This weekend I went to visit my grandparents in rural Pennsylvania. They are located in Roaring Spring, PA. If it sounds familiar that might mean you bought a Roaring Spring Notebook. The town is less than a square mile, and most people living there work for the local paper mill, or the surrounding farms. The “biggest” town near it is Altoona, which is pretty much unknown to people outside Pennsylvania.
On Friday my husband and I drove 4 hours in the middle of Pennsylvania, driving through and up mountains. When we hit Roaring Spring, we passed by street signs pointing to the football field. We joked how it was like Friday Night Lights. Once we got to my Nanna and Pappy’s house, we found out that football is no joke in this town. There were signs everywhere for the big game. The field is near their house, so we watched lots of people park on the street and walk to the field. My Nanna even let a friend park on their lawn for a good parking spot.
Football and cheerleader wasn’t anything big at my school. To me it was an outdated stereotype in movies and shows, like the nerd with bottle-thick glasses and the pocket protector. This was the first sign that I have been living in an urban bubble.
It made me wonder, can small towns go vegan? It seems obvious to say yes, an individual can order stranger items online, and the internet can help them learn different things. And that is great. Isn’t that what all vegan bloggers do? Try and connect to everyone?
But it became apparent there are lots of reasons why people in Roaring Spring, or any small rural town, wouldn’t go vegan. One being community. Right before leaving, my vegan friend who grew up in Altoona wished me luck. She knew how frustrating it is to try and get her family to make something vegan. Luckily, my mother always cooks when visiting my Nanna, as she likes to try our cooking. What my family cooks were far from normal for the area. Most foods are bland, and meat based.
I point this out since we made two chilis for one dinner. One was with ground pork, the other was based off of Oh She Glow’s My Favorite Vegan Chili. My grandparents both seemed perplexed by the idea of a vegetarian chili. My Pappy ate two bowlfuls, despite everyone thinking he wouldn’t touch it. I wouldn’t of thought this would be such a novel idea since chili competitions have a “vegetarian” category.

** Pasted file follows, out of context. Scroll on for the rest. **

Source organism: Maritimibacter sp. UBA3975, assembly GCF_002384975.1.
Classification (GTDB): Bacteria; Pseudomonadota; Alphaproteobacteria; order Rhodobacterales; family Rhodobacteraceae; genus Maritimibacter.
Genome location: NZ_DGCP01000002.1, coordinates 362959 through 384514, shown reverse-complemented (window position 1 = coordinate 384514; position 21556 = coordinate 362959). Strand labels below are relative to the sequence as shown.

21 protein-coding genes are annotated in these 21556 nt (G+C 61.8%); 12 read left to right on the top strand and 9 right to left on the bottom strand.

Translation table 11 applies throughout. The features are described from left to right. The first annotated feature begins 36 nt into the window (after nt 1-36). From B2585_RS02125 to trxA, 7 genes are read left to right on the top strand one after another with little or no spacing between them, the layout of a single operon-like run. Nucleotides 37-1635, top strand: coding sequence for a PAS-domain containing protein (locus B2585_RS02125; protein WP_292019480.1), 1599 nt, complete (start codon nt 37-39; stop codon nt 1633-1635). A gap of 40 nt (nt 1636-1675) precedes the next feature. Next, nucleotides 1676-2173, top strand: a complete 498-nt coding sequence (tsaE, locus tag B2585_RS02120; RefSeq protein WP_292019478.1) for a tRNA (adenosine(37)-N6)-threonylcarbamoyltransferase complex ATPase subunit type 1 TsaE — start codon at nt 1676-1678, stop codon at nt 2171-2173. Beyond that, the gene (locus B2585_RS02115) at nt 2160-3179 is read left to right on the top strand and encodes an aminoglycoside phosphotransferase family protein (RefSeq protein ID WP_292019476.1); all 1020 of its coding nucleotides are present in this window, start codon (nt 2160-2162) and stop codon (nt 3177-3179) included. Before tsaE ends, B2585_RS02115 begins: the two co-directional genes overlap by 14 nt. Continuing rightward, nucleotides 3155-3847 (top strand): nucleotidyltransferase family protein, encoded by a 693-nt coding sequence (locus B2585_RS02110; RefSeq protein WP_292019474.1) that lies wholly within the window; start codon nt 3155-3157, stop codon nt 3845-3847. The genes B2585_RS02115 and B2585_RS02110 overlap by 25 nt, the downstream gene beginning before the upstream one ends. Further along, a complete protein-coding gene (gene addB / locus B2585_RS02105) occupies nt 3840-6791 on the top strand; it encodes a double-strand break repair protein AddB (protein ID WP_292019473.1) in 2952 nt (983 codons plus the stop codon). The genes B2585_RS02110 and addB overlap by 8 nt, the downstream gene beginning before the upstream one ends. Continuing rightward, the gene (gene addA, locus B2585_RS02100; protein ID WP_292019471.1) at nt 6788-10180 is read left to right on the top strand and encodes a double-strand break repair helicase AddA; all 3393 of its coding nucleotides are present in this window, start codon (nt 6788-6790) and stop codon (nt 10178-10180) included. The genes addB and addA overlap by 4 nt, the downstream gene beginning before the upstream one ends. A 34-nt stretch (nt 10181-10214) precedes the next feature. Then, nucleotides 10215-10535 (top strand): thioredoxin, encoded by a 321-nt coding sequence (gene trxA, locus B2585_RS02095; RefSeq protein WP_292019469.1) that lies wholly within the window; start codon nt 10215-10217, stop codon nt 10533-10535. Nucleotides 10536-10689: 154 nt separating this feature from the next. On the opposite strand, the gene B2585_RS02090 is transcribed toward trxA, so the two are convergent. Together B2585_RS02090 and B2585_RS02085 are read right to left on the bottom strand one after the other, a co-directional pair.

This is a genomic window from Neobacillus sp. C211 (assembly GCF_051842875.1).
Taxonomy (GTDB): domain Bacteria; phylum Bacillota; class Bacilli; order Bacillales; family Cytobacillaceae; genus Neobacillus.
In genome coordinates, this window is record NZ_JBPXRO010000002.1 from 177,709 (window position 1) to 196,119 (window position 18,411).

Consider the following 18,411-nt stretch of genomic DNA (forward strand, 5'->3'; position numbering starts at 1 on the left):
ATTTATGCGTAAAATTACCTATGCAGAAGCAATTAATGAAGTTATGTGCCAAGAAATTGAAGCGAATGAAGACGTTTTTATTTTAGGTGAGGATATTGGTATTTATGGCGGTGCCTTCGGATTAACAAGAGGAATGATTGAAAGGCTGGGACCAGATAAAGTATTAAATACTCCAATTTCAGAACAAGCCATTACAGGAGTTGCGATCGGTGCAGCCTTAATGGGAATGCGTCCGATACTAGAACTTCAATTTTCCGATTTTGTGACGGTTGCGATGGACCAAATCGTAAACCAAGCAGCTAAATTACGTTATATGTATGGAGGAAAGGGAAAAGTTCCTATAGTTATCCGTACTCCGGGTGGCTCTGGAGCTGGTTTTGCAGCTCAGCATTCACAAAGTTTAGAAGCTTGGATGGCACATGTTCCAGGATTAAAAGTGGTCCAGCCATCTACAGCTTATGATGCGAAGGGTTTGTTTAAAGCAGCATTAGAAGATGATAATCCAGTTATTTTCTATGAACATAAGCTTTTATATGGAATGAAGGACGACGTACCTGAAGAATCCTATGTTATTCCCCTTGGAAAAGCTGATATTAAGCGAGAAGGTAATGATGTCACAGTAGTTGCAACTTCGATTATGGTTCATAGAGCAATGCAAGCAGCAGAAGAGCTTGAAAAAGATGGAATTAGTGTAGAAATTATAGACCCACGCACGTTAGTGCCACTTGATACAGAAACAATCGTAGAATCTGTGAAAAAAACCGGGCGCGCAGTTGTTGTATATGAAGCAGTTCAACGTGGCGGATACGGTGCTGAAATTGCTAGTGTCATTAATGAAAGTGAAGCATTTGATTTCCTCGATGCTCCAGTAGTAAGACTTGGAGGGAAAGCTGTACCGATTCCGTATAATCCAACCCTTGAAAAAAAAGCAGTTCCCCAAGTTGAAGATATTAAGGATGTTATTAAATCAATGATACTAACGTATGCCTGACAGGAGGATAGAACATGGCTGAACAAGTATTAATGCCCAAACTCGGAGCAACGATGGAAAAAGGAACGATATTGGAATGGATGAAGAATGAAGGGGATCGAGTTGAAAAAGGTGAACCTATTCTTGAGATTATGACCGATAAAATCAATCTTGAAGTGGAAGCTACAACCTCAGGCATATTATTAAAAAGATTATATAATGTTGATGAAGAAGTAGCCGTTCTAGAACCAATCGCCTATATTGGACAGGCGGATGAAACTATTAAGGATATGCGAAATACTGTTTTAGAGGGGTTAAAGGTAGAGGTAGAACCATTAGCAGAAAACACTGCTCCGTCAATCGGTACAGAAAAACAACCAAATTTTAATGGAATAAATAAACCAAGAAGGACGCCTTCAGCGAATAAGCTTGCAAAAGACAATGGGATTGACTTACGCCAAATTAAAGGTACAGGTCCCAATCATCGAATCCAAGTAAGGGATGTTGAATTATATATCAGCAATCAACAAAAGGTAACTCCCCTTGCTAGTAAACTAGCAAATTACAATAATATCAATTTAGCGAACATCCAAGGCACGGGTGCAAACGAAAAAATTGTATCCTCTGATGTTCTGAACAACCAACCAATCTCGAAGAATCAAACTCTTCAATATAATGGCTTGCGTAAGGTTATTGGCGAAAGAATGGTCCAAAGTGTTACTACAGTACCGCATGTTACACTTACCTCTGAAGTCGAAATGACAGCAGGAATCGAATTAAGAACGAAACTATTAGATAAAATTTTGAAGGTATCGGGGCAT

During our trip my Mother made a big stink to go visit a dairy farm. She wanted to show my nieces what a “real” farm looks like. It wasn’t great, but not as horrible as factory farms. The farm had up to 300 cows, and my Pappy asked if we wanted to see a bigger farm with 3,000 cows. Luckily, we went with my nieces, who were tired after only 300 cows, so we didn’t go. This was just one of many dairy farms in the area. Most people grow up with the separation of pet and livestock.
Being at the dairy farm, seeing a ‘good’ dairy farm, made my heartache. Their tails were still chopped off, the cows couldn’t move much, and many had feces on their sides. (for the record, they accidentally must of tried to lay down or slipped in the waste area, feces were not in the area where they laid down) It made me a little sad seeing the calves, since they were so sweet and soft to pet. One guy even tried to lick my shirt, and I could only think of how I could keep him in a backyard.
So the farm that left me sad and depressed was acceptable to bring my nieces to. Which just shows how normal and necessary it all is. And I don’t think the people who own the farm are terrible people who are incapable of compassion. This is a major source of income. A source of income that they grew up with.
The people in the town know this. People are happy to buy local and try their best. But let’s pretend veganism takes off, and half of Americans stopped drinking milk, what would it do to dairy farmers? Would they be able to cope and learn new types of farming?
I’ve heard many stories of the decline in population in Roaring Spring. How the work is unsteady. How the town was once supported by the paper mill, but the amount of employees have decreased. And how parts of the area live in near poverty. I’ve heard stories about how people are living without stoves since the electricity in the house couldn’t support it. How being a manager at McDonalds is more secure of a job than having a job in construction. Where strikes can force families to relocate.
So for farms to adopt soy beans or kale as a new crop instead of raising cows is a huge risk. We might be thinking about how profitable it is grow kale since it is so popular. But think about various health foods from the 70s, 80s, 90s, and how they faded in and out.
So on Sunday morning we woke up to air that smelled of farts (hey, that was paper mills smell like) and thick fog. I drove home thinking about Vegan Mofo, and how all month I’ve been thinking about vegan food and what it means to be a vegan. Can small farm towns get past traditions and go vegan? Can they change enough for a possible evolving economy?
So I end Vegan Mofo on a hopeful note. My Nanna talked about a local farm that grows kale. Her tone of voice noted that it was a risky for the farmer. I think the younger people in these small towns are willing to take a risk and produce crops that aren’t traditional. They willing to change with the times. And the fact that I have a friend from the same area that became vegan is saying something.